You’re right, online instruction is growing exponetially at most colleges and universities. Colleges like UOP and National University are accredited colleges that allow students to complete classes quickly in a new format,

    The down side is that they are really expensive. I would check with your local community colleges to see if they have online "fast track" programs that you can finish at the same pace at a fraction of the cost. At the same time, you can look at 4 year institutions to see if they too have online programs…which will get you the degree you’re looking for.

    Good luck. 🙂
    References :

    Mr Brightside

    (February 6, 2010 - 9:15 pm)

    Yes they are reluctant to hire people with these degrees but but it’s better than nothing.

    There’s a difference between admission standards for the online university and a community college, state university or privately funded university. This comes into play when an employer is hiring. People know it’s harder to get into Harvard than it is to get into NYU. It’s harder to get into NYU than it is in Florida State and right now all of these are harder to get into than the University of Phoenix online.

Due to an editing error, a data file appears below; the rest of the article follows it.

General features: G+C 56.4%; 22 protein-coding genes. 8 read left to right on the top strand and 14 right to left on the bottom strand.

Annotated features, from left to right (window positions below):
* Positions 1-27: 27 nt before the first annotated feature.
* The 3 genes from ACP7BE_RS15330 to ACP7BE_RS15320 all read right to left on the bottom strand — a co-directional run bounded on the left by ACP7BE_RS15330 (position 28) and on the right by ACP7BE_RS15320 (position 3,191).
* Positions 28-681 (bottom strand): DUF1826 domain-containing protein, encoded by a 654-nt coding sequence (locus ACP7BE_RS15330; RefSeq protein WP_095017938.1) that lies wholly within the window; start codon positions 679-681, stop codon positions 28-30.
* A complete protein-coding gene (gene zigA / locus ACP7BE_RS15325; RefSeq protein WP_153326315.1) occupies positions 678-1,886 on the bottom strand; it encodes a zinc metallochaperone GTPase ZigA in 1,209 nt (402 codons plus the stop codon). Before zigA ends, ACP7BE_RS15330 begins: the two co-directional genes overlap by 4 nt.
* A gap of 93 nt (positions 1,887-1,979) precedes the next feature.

Over time like anything else this bias may disappear. However, there really needs to be a variety of these online universities out there for this to happen. They need to be able to at least be a viable competition for the other universities in existence which actually require you to spend your time in a classroom, work with students and deal with professors.

    While colleges are about education they’re also about being able to function in the type of environment you will encounter in the work force. You don’t get that aspect of it when you do an online university. Employers know this.
    References :